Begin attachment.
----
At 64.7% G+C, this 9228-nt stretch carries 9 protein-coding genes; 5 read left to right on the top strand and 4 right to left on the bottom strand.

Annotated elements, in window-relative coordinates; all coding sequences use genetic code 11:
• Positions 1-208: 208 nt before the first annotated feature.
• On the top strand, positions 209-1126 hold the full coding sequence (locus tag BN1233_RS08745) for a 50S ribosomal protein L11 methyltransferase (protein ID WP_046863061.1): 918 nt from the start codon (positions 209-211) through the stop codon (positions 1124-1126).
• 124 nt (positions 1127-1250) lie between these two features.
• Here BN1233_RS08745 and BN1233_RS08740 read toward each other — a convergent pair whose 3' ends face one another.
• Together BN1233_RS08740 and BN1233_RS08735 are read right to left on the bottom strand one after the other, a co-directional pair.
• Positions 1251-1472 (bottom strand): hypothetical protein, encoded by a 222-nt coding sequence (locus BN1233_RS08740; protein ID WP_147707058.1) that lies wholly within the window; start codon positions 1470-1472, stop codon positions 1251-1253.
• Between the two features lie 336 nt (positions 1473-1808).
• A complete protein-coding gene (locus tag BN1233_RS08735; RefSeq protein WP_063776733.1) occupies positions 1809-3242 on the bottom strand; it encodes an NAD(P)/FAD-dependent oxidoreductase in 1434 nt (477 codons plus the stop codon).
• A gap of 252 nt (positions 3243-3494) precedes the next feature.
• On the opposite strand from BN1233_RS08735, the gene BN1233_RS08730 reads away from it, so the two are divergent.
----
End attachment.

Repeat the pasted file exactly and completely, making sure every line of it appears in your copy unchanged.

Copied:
At 64.7% G+C, this 9228-nt stretch carries 9 protein-coding genes; 5 read left to right on the top strand and 4 right to left on the bottom strand.

Annotated elements, in window-relative coordinates; all coding sequences use genetic code 11:
• Positions 1-208: 208 nt before the first annotated feature.
• On the top strand, positions 209-1126 hold the full coding sequence (locus tag BN1233_RS08745) for a 50S ribosomal protein L11 methyltransferase (protein ID WP_046863061.1): 918 nt from the start codon (positions 209-211) through the stop codon (positions 1124-1126).
• 124 nt (positions 1127-1250) lie between these two features.
• Here BN1233_RS08745 and BN1233_RS08740 read toward each other — a convergent pair whose 3' ends face one another.
• Together BN1233_RS08740 and BN1233_RS08735 are read right to left on the bottom strand one after the other, a co-directional pair.
• Positions 1251-1472 (bottom strand): hypothetical protein, encoded by a 222-nt coding sequence (locus BN1233_RS08740; protein ID WP_147707058.1) that lies wholly within the window; start codon positions 1470-1472, stop codon positions 1251-1253.
• Between the two features lie 336 nt (positions 1473-1808).
• A complete protein-coding gene (locus tag BN1233_RS08735; RefSeq protein WP_063776733.1) occupies positions 1809-3242 on the bottom strand; it encodes an NAD(P)/FAD-dependent oxidoreductase in 1434 nt (477 codons plus the stop codon).
• A gap of 252 nt (positions 3243-3494) precedes the next feature.
• On the opposite strand from BN1233_RS08735, the gene BN1233_RS08730 reads away from it, so the two are divergent.